Anne Elvey has a new poetry collection, Leaf, forthcoming from Liquid Amber Press. It will be launched by Shari Kocher as part of Liquid Amber’s Eco-poetics Zoom event on Thursday 22 September 2022, along with readings from Peter Larkin and John C. Ryan. The evening begins at 7.30pm. Bookings are free but essential.
Emmanuel Garibay is a leading painter from the Philippines with an international reputation for work that reflects on issues of power and injustice. His works reflect the capacity for images to wake up the imagination to the experiences of marginalization, racism, and class difference, and to therefore affect change in social, political, and religious structures.
The work Selda, or prison cell in English, is a work that responds to current issues facing the Philippines, and, in turn, other regions around the world in the face of the COVID-19 pandemic, increased military and political activity, and the resultant curtailment of individual freedoms. It is a large-format work made up of many smaller elements that are painted in an expressive and textured manner. The central figure of the composition is eating a golden apple, a symbol that should offer the promise to live forever, but instead has become infected with the coronavirus. To the left, a front-line health worker pales into death, sacrificed by a government that prefers to spend money on military budgets. Two authoritative figures carry a large book with the names of those who need to be sanctioned or disciplined, and then walk over a dead body. A figure in the sky is blinded by a face mask that has slipped over their eyes, a representation of delusion and false news. A woman flies a paper plane, representing the huge number of Filipino workers overseas who contribute more than ten percent of the nations’ income, while a sinister yellow cat lurks in the shadows.
Below the central figure is the kalabaw, the native water buffalo which is often used as a symbol of the hard-working prosperity of the nation; but here it has died. Underneath, a friar knocks over an indigenous woman representing the ongoing impact of political and religious colonialism. To the right, a figure with a telescope, the current president, is seen spying on the helpless, while a hand comes in with a red yo-yo, an action that names “red tagging” or accusing trouble makers of having anti-government sentiments. And then, finally, tucked in near a golden door, is the historic figure of José Rizal, the great hero of the independence movement who was executed in 1896. He was a writer, artist, and scientist, and Garibay gives him a position of understated prominence in this work, affirming the role of the artist, who might see more clearly what is going on in these fractured and overwhelming times. The entire work is imbued with a golden light, full of promise and prosperity, that turns, at times, into a sulphurous yellow, toxic and decaying. The artist does not offer a possible future, but rather a contemporary view of this historical moment, full of warnings of danger that call for urgent response.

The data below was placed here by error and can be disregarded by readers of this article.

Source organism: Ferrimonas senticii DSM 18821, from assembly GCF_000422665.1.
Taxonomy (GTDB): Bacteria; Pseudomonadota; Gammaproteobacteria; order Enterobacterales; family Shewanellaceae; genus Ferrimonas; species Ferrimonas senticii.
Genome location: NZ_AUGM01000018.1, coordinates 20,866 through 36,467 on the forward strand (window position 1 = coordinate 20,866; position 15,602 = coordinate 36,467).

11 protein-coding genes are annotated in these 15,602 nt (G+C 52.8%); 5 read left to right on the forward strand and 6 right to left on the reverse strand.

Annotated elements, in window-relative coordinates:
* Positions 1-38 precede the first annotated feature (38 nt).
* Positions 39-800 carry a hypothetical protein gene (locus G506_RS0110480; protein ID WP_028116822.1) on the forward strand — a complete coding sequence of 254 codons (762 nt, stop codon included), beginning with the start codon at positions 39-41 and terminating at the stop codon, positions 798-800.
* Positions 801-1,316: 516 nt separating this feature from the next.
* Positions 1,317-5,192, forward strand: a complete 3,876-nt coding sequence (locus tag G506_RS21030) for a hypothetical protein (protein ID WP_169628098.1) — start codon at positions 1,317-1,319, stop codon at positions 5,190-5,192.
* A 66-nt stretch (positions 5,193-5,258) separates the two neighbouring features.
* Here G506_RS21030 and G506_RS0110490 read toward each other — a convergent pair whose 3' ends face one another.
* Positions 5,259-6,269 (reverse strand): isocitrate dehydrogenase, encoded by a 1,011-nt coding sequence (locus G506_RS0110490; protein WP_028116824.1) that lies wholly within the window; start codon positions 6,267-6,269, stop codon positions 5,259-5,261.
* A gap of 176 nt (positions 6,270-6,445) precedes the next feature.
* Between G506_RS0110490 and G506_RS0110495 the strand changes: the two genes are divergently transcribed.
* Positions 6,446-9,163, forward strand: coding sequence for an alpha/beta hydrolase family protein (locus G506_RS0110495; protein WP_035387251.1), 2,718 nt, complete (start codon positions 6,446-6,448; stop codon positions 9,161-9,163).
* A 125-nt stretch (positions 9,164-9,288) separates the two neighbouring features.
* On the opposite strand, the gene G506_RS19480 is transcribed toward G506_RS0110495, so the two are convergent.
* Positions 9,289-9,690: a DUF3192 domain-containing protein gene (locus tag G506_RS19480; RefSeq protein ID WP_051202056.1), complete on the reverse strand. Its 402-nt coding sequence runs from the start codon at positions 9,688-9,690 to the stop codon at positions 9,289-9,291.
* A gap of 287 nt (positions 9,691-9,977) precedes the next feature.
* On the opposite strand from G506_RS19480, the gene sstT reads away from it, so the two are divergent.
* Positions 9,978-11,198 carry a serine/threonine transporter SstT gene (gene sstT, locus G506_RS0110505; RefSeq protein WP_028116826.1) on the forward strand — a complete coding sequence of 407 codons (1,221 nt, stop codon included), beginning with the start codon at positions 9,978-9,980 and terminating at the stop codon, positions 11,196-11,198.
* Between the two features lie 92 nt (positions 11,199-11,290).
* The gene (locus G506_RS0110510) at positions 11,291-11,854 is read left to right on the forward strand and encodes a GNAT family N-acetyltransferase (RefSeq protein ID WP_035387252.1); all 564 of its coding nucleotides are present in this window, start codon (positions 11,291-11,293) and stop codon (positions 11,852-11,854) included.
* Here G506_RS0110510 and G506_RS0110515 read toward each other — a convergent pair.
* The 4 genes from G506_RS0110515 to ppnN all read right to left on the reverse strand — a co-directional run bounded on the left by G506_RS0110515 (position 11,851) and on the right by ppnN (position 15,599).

RP. This work stands in the tradition of large mural paintings that will often convey the triumph of history or the virtues of the nation. But this work is far more complex and fragmented. The viewer has to weave these disparate elements together.
EG. The fragmented nature of these works manifests the inability of most people to find a synthesized grasp of the general situation. Some aspects of what is going on tend to be intentionally highlighted, while others tend to be obscured. We have a media that is easily co-opted by those in power. You have to make an effort to dig deeper and scrutinize, to analyze, to have a more complete and bigger picture.
RP. What role do you think artists have at a time like this? Do artists help people see more clearly?
EG. Artists have an opportunity to be much more fluid and flexible, to have the greatest degree of exposure to many aspects of life. Their life situation means they are not confined to routines and patterns like a nine-to-five job. The innate qualities of an artist—such as being sensitive, observant, and analytical—enable an artist to grasp or wrestle more with seeking clarity in one’s life situation and to understand the dynamics at play. This striving enables artists to have a more-complete understanding of life situations. When I paint, I listen to podcasts and lectures on theology, history, and philosophy. In other words, it enables me to have a wider basis for understanding things, not just through one perspective but through multiple perspectives.
RP. As an artist, you’re not only looking, but you’re also thinking about looking, and questioning your looking.